"They are taking personal stabs at Roxy because she is white. To say that someone does not have a rightful place in a certain sector of the music business based on race, in the year 2004, is simply outrageous."
Sayer Sweeney is a USD freshman who said he used to spend a lot of time flipping back and forth between the two local hip-hop stations: Jammin' Z-90 and Blazin' 98.9 (formerly called "More FM"). Sweeney, 18, said he has permanently tuned out 98.9 because of the overtly racist promo ads that 98.9 airs against the only other local hip-hop station -- Z90, whose morning host goes by the name "Roxy."
"They repeatedly say on the air, 'That morning DJ thinks she's hip-hop. Have you seen her? That's not hip-hop.' I knew right away what they were getting at. The clear insinuation here is that because Roxy is white, she cannot be hip-hop. What gives an African-American or Latino person more credibility as being hip-hop than a white person?"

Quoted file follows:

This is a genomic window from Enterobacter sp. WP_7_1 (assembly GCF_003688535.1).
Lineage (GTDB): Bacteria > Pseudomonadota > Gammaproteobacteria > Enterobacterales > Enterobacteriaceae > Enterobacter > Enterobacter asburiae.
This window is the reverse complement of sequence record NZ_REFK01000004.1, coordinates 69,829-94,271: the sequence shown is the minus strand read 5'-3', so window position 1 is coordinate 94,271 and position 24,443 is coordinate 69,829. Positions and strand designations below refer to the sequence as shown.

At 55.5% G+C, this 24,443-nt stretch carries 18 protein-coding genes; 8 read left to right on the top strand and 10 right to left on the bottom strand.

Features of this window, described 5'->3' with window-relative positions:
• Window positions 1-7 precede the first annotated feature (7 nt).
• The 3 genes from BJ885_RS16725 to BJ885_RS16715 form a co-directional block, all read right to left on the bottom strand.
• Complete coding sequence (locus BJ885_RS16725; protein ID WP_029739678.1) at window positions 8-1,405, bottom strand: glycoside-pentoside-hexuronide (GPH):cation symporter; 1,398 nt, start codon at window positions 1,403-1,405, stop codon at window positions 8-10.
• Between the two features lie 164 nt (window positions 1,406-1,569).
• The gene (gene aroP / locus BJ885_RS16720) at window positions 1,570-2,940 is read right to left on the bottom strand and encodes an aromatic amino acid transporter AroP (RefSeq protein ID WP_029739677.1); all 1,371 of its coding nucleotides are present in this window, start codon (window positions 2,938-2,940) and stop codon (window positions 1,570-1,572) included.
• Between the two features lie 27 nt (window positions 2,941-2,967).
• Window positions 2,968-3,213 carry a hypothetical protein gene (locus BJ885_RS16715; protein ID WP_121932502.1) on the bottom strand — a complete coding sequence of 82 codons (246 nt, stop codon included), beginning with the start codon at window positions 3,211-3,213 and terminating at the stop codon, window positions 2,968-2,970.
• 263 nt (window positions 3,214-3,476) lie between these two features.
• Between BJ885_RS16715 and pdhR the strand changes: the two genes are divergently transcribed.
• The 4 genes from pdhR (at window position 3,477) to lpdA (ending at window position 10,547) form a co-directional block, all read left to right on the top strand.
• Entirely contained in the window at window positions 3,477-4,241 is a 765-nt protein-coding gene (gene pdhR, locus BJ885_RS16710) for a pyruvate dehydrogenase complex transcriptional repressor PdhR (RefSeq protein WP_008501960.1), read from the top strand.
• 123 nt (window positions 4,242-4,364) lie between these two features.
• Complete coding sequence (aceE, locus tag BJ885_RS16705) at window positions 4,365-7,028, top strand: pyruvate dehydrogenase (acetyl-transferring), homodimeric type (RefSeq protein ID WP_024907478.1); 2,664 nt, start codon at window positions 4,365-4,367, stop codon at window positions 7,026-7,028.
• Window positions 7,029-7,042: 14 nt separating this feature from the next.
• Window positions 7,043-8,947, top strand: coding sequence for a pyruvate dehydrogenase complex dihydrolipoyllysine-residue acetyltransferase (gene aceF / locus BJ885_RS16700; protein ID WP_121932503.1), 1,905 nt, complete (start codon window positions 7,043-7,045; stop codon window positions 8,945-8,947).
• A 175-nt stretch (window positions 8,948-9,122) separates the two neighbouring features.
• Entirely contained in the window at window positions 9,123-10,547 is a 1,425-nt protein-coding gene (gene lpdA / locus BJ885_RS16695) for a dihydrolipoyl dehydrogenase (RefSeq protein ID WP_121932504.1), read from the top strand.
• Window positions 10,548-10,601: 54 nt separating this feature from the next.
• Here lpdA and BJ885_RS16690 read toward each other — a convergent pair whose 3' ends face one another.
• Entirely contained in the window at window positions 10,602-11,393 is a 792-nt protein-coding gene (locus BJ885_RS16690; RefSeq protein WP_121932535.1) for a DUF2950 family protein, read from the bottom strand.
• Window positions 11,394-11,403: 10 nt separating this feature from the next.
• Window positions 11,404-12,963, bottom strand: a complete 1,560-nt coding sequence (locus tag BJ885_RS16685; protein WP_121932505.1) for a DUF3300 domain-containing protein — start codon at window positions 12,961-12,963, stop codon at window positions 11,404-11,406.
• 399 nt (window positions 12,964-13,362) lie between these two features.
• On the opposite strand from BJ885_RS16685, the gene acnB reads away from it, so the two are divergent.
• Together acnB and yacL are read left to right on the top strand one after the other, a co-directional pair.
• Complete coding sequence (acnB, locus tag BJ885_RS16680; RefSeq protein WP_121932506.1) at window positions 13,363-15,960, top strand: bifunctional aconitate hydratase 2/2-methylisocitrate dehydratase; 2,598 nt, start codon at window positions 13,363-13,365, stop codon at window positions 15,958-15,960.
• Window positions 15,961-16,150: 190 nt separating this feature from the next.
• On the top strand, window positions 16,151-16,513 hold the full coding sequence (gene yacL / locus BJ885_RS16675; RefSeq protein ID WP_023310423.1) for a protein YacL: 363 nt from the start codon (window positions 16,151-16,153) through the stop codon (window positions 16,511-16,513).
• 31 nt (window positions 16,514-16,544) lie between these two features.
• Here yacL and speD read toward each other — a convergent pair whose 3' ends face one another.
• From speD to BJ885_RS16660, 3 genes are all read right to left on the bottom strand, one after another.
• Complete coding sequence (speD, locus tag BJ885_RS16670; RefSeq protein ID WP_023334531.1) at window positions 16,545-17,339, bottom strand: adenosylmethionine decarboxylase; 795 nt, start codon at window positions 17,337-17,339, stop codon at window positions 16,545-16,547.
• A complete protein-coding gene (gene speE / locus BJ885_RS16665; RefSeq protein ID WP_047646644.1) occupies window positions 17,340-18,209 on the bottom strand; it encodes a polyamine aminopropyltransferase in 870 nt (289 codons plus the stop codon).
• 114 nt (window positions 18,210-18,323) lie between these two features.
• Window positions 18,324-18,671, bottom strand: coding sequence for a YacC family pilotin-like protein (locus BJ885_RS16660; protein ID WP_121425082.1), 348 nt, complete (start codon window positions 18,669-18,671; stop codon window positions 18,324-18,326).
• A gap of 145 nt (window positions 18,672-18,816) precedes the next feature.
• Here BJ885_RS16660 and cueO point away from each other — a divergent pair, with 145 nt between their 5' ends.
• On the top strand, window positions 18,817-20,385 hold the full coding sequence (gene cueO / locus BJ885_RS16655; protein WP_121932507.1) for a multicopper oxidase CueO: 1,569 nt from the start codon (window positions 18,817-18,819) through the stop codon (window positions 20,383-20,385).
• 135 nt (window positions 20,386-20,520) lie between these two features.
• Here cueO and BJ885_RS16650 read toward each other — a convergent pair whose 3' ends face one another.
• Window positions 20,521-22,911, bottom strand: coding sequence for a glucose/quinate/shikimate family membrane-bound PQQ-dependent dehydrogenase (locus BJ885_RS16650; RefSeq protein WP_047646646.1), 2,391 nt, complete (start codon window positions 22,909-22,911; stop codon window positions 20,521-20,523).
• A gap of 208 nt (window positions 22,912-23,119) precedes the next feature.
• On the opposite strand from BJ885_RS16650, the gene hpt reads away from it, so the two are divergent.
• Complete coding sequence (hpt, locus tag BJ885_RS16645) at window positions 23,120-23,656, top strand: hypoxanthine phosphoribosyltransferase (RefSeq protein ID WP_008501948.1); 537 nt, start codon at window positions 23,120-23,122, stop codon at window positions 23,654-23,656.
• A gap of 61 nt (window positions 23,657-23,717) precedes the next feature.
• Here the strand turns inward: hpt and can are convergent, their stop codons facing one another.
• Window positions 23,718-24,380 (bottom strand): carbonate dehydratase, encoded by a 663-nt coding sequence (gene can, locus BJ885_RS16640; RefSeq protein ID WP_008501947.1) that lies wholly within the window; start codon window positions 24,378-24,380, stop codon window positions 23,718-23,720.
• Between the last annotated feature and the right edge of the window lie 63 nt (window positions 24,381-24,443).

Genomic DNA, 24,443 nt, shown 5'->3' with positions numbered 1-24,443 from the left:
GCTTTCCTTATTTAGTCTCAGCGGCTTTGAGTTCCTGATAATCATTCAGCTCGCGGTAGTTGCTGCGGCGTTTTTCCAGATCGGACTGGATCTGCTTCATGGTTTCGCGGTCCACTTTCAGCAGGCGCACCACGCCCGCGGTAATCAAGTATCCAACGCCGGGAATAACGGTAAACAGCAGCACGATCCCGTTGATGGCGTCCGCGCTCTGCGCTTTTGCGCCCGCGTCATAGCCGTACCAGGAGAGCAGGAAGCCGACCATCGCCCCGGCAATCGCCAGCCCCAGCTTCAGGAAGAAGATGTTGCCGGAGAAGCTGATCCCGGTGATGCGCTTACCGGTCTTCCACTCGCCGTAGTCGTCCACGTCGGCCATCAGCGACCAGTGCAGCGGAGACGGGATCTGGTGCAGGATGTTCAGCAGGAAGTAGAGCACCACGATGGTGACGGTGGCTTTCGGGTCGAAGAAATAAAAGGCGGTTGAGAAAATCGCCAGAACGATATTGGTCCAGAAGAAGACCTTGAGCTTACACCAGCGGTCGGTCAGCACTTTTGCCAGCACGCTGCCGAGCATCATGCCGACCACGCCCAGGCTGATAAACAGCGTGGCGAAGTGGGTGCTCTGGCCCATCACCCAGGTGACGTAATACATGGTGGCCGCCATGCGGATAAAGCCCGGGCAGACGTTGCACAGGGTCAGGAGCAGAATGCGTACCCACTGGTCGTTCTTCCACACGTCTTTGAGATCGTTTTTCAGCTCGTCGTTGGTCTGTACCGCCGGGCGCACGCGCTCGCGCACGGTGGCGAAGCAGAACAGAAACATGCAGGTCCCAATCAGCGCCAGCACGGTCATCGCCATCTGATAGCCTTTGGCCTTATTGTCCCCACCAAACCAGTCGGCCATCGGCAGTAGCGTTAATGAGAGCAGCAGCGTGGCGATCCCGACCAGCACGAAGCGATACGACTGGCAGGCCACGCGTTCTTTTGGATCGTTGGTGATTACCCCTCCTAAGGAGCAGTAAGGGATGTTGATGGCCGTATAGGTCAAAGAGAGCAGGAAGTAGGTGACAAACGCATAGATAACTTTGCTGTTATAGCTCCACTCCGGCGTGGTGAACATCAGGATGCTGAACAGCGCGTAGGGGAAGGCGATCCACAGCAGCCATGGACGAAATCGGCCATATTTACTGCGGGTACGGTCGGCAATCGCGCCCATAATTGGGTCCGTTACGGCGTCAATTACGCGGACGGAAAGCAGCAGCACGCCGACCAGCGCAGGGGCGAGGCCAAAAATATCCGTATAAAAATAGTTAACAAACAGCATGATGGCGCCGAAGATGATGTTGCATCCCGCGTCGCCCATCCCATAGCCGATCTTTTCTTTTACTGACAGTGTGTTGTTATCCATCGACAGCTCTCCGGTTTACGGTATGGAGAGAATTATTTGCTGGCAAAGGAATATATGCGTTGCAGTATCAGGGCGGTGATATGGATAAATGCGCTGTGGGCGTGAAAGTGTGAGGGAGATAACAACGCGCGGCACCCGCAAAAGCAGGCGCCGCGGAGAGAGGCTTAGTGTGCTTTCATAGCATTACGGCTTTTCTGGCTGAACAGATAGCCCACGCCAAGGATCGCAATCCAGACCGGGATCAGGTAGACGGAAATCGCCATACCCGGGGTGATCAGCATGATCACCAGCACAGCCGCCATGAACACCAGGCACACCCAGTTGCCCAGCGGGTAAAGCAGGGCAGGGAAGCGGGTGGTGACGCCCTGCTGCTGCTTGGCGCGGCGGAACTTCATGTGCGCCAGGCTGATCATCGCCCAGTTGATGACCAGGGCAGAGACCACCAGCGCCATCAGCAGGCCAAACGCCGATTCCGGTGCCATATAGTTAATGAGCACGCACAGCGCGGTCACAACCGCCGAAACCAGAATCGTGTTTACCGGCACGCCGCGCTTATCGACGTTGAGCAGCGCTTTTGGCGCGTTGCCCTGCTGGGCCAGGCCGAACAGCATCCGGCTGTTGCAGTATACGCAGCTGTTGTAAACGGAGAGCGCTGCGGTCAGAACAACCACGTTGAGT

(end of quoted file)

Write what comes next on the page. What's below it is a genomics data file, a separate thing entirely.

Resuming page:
Roxy declined comment, deferring to her boss Diana Laird, Z-90 program director.
"I think it's uncalled for," said Laird, who said that the Roxy-bashing promo has aired repeatedly on 98.9. "It's racist. Hip-hop is a lifestyle, and it's a musical genre that appeals to everyone. I'm not going dignify it by responding to it on the air."
"I can assure you that my radio dial has turned to 98.9 for the last time," said Sweeney, a Boston-area native. "If our status as Caucasians classifies us as unfit to spread the culture and music of hip-hop, then it also renders us unfit to tune in and support it."
Repeated attempts to get 98.9 program director Tommy Del Rio to respond were unsuccessful.